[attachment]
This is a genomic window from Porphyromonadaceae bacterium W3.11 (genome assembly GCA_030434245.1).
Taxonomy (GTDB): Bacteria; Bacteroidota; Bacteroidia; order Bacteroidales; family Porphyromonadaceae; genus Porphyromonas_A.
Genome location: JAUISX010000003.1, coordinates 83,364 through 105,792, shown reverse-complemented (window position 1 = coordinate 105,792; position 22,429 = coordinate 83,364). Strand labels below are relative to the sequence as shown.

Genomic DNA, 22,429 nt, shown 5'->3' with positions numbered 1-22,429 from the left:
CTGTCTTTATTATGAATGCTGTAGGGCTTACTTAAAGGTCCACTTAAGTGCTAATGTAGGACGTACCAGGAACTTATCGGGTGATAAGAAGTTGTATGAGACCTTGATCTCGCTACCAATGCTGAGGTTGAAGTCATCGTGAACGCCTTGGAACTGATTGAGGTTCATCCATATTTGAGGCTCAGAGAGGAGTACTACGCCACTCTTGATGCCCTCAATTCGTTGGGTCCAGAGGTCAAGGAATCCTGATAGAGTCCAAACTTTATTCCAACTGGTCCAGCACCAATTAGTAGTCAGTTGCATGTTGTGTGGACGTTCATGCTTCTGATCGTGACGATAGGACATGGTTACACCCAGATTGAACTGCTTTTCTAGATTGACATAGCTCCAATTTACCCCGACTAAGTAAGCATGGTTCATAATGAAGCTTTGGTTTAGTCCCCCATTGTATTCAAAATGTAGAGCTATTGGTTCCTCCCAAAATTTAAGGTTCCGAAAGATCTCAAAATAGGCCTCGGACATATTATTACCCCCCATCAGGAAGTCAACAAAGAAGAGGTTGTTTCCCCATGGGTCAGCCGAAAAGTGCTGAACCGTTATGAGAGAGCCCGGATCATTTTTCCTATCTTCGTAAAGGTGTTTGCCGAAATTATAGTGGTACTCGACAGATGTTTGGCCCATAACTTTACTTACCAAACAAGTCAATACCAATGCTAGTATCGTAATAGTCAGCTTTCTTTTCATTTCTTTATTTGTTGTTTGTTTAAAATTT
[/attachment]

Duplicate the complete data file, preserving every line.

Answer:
This is a genomic window from Porphyromonadaceae bacterium W3.11 (genome assembly GCA_030434245.1).
Taxonomy (GTDB): Bacteria; Bacteroidota; Bacteroidia; order Bacteroidales; family Porphyromonadaceae; genus Porphyromonas_A.
Genome location: JAUISX010000003.1, coordinates 83,364 through 105,792, shown reverse-complemented (window position 1 = coordinate 105,792; position 22,429 = coordinate 83,364). Strand labels below are relative to the sequence as shown.

Genomic DNA, 22,429 nt, shown 5'->3' with positions numbered 1-22,429 from the left:
CTGTCTTTATTATGAATGCTGTAGGGCTTACTTAAAGGTCCACTTAAGTGCTAATGTAGGACGTACCAGGAACTTATCGGGTGATAAGAAGTTGTATGAGACCTTGATCTCGCTACCAATGCTGAGGTTGAAGTCATCGTGAACGCCTTGGAACTGATTGAGGTTCATCCATATTTGAGGCTCAGAGAGGAGTACTACGCCACTCTTGATGCCCTCAATTCGTTGGGTCCAGAGGTCAAGGAATCCTGATAGAGTCCAAACTTTATTCCAACTGGTCCAGCACCAATTAGTAGTCAGTTGCATGTTGTGTGGACGTTCATGCTTCTGATCGTGACGATAGGACATGGTTACACCCAGATTGAACTGCTTTTCTAGATTGACATAGCTCCAATTTACCCCGACTAAGTAAGCATGGTTCATAATGAAGCTTTGGTTTAGTCCCCCATTGTATTCAAAATGTAGAGCTATTGGTTCCTCCCAAAATTTAAGGTTCCGAAAGATCTCAAAATAGGCCTCGGACATATTATTACCCCCCATCAGGAAGTCAACAAAGAAGAGGTTGTTTCCCCATGGGTCAGCCGAAAAGTGCTGAACCGTTATGAGAGAGCCCGGATCATTTTTCCTATCTTCGTAAAGGTGTTTGCCGAAATTATAGTGGTACTCGACAGATGTTTGGCCCATAACTTTACTTACCAAACAAGTCAATACCAATGCTAGTATCGTAATAGTCAGCTTTCTTTTCATTTCTTTATTTGTTGTTTGTTTAAAATTT